Human trafficking occurs in almost every country in the world, claiming millions of victims, and netting billions for traffickers. Yet only a small percentage of perpetrators are held accountable in courts of law. According to global statistics cited on humanrightsfirst.org, in 2016 only 14,894 traffickers were prosecuted, while a mere 9,071 were convicted. Human trafficking is not a blameless crime. Trafficking operations generally rely on intricate and widespread networks of individuals and businesses that claim, transport, lodge and perpetuate the exploitation of trafficking victims. Given the systemic failure of holding these offenders accountable for their serious crimes, it is no wonder that the U.S. Department of Health and Human Services distinguishes human trafficking as the fastest growing criminal industry.
While the Trafficking Victims Protection Act, a federal law that establishes ways to prosecute human traffickers and protect victims, went into effect in 2000, it has been challenging for individuals and agencies working to combat trafficking to even prove its existence. Trafficking is a covert operation; in an effort to fly under the radar, traffickers hide and isolate their victims, often moving them from place to place. Victims of trafficking may utilize motel rooms for commercial sex for a few days, but by the time suspicions are raised, they are gone, having been moved by their captors to a new location. Motel employees complicit in the exploitation of victims may feign ignorance when confronted with allegations of trafficking activity.
Investigations into human trafficking often lack a key component: the victim. Due to the often complicated relationships between traffickers and their victims, people who have been exploited do not always see themselves as victims of trafficking. For example, a man may establish himself as a woman’s boyfriend before becoming her pimp; the woman, having endured a lifetime of abusive relationships, may continue to identify as the man’s girlfriend, viewing her exploitation as another form of the abuse she has always endured. Further, many trafficking survivors fear the police due to their own vulnerabilities, such as their non-citizen status. They may also understand that they have committed a crime and dread the consequences from law enforcement. This last point, in particular, is not an unfounded fear: victims who report their exploitation may be arrested for their participation in illegal activity. This is frequently the case in sex trafficking: police misidentify trafficking victims as prostitutes and hold them accountable for this alleged crime. Reporting their abuse may also endanger trafficking victims and their families. Traffickers use actual and threatened physical force to coerce their victims into compliance and silence.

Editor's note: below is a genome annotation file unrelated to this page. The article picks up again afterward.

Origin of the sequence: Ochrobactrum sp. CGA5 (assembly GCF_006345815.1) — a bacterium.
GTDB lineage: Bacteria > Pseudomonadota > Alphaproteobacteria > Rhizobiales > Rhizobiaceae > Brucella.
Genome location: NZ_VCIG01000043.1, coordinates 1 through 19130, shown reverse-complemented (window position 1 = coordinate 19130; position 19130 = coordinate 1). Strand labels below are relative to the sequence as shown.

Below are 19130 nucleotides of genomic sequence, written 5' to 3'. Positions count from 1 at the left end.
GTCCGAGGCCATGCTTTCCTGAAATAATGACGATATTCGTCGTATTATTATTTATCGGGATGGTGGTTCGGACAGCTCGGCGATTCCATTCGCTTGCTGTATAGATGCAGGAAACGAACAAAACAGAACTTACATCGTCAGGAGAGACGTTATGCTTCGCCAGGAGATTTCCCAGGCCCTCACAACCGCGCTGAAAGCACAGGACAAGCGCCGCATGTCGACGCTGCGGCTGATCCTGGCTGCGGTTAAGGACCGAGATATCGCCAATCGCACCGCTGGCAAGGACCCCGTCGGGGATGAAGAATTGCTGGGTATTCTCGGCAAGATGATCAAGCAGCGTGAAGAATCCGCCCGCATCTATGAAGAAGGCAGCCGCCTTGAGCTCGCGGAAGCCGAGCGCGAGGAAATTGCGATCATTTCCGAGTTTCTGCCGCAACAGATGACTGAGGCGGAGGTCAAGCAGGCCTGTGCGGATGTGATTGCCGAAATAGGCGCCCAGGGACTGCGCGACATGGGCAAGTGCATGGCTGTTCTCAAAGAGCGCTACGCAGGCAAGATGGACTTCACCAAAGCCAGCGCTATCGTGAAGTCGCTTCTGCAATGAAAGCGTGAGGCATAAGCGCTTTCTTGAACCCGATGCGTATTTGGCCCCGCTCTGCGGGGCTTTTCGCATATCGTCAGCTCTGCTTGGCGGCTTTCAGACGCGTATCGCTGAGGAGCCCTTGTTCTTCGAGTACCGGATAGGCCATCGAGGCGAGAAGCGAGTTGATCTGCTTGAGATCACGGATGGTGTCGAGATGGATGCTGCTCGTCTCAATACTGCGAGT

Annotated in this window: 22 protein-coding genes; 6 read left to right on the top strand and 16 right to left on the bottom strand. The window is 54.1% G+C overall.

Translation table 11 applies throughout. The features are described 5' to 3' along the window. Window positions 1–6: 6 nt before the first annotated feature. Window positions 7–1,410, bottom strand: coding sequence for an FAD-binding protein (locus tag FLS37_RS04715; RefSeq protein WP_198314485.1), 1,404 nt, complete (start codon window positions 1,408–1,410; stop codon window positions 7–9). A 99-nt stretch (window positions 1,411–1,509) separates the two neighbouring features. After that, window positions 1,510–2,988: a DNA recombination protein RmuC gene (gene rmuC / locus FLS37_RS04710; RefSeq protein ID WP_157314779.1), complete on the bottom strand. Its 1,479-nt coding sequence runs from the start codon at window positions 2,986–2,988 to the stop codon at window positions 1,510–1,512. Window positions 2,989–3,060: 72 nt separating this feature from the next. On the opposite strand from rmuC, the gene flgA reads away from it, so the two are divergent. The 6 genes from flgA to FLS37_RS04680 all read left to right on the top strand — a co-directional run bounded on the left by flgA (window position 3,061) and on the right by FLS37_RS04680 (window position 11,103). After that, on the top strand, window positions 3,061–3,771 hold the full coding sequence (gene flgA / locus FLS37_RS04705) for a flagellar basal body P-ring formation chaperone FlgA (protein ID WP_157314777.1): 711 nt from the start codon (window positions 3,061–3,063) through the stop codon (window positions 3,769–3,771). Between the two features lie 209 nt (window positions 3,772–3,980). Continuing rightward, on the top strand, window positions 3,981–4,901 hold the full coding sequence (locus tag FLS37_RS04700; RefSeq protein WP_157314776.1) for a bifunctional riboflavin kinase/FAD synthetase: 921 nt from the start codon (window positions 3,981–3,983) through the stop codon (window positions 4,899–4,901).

Every state in America has laws against human trafficking. However, there can be major discrepancies between the content and application of these statutes. Since trafficking is a movable target, law enforcement officials and prosecutors often find themselves working across a number of jurisdictions and agencies. The logistical and financial burdens of these endeavors may affect investigators’ willingness to take on trafficking cases. This dearth of cases contributes to a lack of precedence, which in turn creates challenges for prosecutors pursuing human traffickers.
Perhaps one of the biggest challenges to substantiating and eliminating trafficking is society’s tendency to dismiss, minimize or rationalize the exploitation of human beings. We see this in the case of Robert Kraft, owner of the New England Patriots, who has been charged with soliciting prostitution at a day spa in Jupiter, FL. The women who worked in that spa are thought to be victims of sex trafficking. While many people have expressed outrage at Kraft’s involvement – charges which he denies – a number of high-profile commentators have defended the billionaire’s actions. But like all incidences of sexual assault, sex trafficking is not about desire; it is about power. In their opinion piece for USA Today, Shea M. Rhodes and Jamie L. Pizzi cite a Cook County, Illinois study that illuminates the power dynamic at play in sex trafficking: “…those who buy sex are mostly white, educated and employed. Those who sell sex, by contrast, are more like to be of color, coerced into prostitution under the age of 20, and struggling with mental illness.”
Human traffickers and their network of supporters, including the businesses who support their criminal enterprises and individuals who pay for their services, prey on the most vulnerable members of society, exploiting their victims’ lives for power and profit. Our attorneys are committed to addressing the epidemic of human trafficking. If you or someone you know has been victimized by trafficking, please contact us to discuss how the civil system can help you fight for accountability and justice.
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